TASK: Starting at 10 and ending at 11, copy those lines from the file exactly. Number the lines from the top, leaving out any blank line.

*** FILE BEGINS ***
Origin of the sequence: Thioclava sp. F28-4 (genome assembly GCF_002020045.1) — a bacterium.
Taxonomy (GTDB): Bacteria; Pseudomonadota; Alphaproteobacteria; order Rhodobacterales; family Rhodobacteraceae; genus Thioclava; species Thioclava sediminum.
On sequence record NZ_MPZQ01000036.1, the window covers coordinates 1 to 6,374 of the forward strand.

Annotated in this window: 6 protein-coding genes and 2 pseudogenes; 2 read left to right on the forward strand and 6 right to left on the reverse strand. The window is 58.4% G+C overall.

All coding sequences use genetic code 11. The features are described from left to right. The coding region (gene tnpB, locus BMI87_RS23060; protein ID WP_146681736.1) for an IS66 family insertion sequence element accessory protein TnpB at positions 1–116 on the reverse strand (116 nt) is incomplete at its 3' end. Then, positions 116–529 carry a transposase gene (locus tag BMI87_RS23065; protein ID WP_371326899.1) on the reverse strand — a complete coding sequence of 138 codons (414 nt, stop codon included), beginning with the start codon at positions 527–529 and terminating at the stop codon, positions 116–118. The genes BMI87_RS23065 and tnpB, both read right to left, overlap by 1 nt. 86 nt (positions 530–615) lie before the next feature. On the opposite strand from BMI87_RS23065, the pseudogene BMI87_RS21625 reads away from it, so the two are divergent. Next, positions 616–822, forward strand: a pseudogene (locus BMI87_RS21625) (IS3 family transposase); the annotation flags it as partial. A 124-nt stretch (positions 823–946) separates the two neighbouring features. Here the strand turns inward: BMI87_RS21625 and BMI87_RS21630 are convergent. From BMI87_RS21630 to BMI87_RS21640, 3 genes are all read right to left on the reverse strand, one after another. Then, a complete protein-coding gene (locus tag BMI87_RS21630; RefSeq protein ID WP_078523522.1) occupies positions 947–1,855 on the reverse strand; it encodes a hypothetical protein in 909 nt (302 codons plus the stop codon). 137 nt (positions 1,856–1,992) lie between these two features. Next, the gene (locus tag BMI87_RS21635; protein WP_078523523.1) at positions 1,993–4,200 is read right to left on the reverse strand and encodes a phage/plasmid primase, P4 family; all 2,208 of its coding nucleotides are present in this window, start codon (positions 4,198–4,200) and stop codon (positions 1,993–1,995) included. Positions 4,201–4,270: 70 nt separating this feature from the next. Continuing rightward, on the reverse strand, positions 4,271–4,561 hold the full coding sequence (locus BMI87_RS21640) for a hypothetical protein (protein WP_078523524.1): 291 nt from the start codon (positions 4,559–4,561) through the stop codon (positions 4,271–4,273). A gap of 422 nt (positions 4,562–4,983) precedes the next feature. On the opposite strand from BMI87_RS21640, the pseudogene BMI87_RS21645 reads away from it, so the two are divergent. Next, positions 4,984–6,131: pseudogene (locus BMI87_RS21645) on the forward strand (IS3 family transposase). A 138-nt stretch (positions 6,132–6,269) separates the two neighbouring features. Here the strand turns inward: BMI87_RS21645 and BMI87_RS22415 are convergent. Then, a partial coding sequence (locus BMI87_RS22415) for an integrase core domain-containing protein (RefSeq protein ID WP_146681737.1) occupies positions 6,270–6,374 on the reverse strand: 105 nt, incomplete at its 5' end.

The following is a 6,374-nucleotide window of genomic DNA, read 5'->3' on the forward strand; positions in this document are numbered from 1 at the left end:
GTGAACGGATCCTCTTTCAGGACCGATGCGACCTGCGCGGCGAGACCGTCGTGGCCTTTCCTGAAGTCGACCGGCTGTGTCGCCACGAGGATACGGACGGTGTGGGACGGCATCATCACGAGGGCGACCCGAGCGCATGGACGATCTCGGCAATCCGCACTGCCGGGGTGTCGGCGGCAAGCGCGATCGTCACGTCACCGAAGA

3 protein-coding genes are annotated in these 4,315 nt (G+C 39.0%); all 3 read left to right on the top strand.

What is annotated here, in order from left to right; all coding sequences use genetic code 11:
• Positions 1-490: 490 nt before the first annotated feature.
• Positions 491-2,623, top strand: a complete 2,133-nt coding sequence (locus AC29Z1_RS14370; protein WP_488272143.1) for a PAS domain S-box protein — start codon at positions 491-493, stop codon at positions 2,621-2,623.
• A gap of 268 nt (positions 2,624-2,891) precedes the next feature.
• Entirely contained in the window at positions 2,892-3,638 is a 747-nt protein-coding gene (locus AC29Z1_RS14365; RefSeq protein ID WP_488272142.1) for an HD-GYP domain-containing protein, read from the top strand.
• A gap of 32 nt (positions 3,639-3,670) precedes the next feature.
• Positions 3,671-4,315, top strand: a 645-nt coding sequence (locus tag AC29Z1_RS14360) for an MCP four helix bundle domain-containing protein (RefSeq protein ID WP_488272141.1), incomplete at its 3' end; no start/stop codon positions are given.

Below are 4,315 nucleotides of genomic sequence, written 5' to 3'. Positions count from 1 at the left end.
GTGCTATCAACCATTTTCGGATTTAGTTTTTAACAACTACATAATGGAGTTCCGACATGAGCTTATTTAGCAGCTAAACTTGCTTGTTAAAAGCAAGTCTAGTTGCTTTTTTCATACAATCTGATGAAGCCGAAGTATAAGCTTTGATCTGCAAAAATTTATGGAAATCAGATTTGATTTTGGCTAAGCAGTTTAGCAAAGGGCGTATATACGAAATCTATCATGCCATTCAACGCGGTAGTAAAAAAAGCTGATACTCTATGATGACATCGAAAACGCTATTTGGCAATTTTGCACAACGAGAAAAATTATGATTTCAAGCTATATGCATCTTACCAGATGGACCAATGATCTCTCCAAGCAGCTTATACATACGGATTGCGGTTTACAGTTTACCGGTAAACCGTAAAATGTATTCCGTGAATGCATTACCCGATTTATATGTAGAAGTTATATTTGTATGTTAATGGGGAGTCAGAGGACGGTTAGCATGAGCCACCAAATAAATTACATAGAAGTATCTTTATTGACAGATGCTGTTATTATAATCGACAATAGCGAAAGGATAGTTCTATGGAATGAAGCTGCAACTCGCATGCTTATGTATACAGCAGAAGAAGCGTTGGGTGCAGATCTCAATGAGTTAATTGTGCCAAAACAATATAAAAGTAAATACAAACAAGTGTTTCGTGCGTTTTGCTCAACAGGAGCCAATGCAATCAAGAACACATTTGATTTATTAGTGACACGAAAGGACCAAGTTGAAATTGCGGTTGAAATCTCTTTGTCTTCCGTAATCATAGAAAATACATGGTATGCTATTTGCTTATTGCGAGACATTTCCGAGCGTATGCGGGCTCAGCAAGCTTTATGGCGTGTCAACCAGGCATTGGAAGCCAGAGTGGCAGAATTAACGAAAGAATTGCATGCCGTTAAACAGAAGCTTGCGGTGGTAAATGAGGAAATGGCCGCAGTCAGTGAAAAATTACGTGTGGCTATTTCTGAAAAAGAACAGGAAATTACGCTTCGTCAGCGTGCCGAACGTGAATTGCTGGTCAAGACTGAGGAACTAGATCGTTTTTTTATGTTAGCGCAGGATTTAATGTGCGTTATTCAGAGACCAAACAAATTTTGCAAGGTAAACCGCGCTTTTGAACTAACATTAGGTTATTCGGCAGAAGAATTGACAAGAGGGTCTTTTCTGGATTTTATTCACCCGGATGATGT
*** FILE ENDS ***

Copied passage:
• Positions 1-490: 490 nt before the first annotated feature.
• Positions 491-2,623, top strand: a complete 2,133-nt coding sequence (locus AC29Z1_RS14370; protein WP_488272143.1) for a PAS domain S-box protein — start codon at positions 491-493, stop codon at positions 2,621-2,623.